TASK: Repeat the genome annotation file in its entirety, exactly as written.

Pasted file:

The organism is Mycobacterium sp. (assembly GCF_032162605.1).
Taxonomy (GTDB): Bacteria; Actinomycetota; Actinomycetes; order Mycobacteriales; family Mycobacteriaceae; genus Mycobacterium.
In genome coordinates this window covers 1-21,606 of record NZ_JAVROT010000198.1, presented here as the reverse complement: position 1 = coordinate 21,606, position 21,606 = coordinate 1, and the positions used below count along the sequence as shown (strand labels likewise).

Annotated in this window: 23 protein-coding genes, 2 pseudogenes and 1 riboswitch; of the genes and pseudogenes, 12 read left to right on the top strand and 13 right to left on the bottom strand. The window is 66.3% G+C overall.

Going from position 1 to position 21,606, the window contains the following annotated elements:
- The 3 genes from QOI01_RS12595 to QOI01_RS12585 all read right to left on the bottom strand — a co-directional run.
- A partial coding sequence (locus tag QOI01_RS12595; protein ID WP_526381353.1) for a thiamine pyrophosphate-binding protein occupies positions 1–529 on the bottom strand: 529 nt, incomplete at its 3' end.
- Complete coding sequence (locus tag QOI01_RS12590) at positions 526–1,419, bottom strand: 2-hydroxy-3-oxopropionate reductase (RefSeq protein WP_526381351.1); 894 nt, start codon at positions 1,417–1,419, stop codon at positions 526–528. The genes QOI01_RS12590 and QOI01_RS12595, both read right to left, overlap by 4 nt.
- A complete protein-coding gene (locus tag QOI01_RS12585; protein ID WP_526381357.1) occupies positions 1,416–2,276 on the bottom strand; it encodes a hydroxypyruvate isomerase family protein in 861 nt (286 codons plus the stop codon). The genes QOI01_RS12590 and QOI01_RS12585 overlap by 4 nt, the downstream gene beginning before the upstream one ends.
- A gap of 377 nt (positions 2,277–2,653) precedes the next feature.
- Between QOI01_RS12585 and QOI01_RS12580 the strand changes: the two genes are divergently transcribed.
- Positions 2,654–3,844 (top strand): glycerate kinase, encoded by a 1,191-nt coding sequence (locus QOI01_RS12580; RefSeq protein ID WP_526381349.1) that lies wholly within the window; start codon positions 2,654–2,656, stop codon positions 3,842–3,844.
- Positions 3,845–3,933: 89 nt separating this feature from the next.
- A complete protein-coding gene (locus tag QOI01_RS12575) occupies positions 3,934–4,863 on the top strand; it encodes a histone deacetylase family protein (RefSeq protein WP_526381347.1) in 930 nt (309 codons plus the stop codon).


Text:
The organism is Mycobacterium sp. (assembly GCF_032162605.1).
Taxonomy (GTDB): Bacteria; Actinomycetota; Actinomycetes; order Mycobacteriales; family Mycobacteriaceae; genus Mycobacterium.
In genome coordinates this window covers 1-21,606 of record NZ_JAVROT010000198.1, presented here as the reverse complement: position 1 = coordinate 21,606, position 21,606 = coordinate 1, and the positions used below count along the sequence as shown (strand labels likewise).

Annotated in this window: 23 protein-coding genes, 2 pseudogenes and 1 riboswitch; of the genes and pseudogenes, 12 read left to right on the top strand and 13 right to left on the bottom strand. The window is 66.3% G+C overall.

Going from position 1 to position 21,606, the window contains the following annotated elements:
- The 3 genes from QOI01_RS12595 to QOI01_RS12585 all read right to left on the bottom strand — a co-directional run.
- A partial coding sequence (locus tag QOI01_RS12595; protein ID WP_526381353.1) for a thiamine pyrophosphate-binding protein occupies positions 1–529 on the bottom strand: 529 nt, incomplete at its 3' end.
- Complete coding sequence (locus tag QOI01_RS12590) at positions 526–1,419, bottom strand: 2-hydroxy-3-oxopropionate reductase (RefSeq protein WP_526381351.1); 894 nt, start codon at positions 1,417–1,419, stop codon at positions 526–528. The genes QOI01_RS12590 and QOI01_RS12595, both read right to left, overlap by 4 nt.
- A complete protein-coding gene (locus tag QOI01_RS12585; protein ID WP_526381357.1) occupies positions 1,416–2,276 on the bottom strand; it encodes a hydroxypyruvate isomerase family protein in 861 nt (286 codons plus the stop codon). The genes QOI01_RS12590 and QOI01_RS12585 overlap by 4 nt, the downstream gene beginning before the upstream one ends.
- A gap of 377 nt (positions 2,277–2,653) precedes the next feature.
- Between QOI01_RS12585 and QOI01_RS12580 the strand changes: the two genes are divergently transcribed.
- Positions 2,654–3,844 (top strand): glycerate kinase, encoded by a 1,191-nt coding sequence (locus QOI01_RS12580; RefSeq protein ID WP_526381349.1) that lies wholly within the window; start codon positions 2,654–2,656, stop codon positions 3,842–3,844.
- Positions 3,845–3,933: 89 nt separating this feature from the next.
- A complete protein-coding gene (locus tag QOI01_RS12575) occupies positions 3,934–4,863 on the top strand; it encodes a histone deacetylase family protein (RefSeq protein WP_526381347.1) in 930 nt (309 codons plus the stop codon).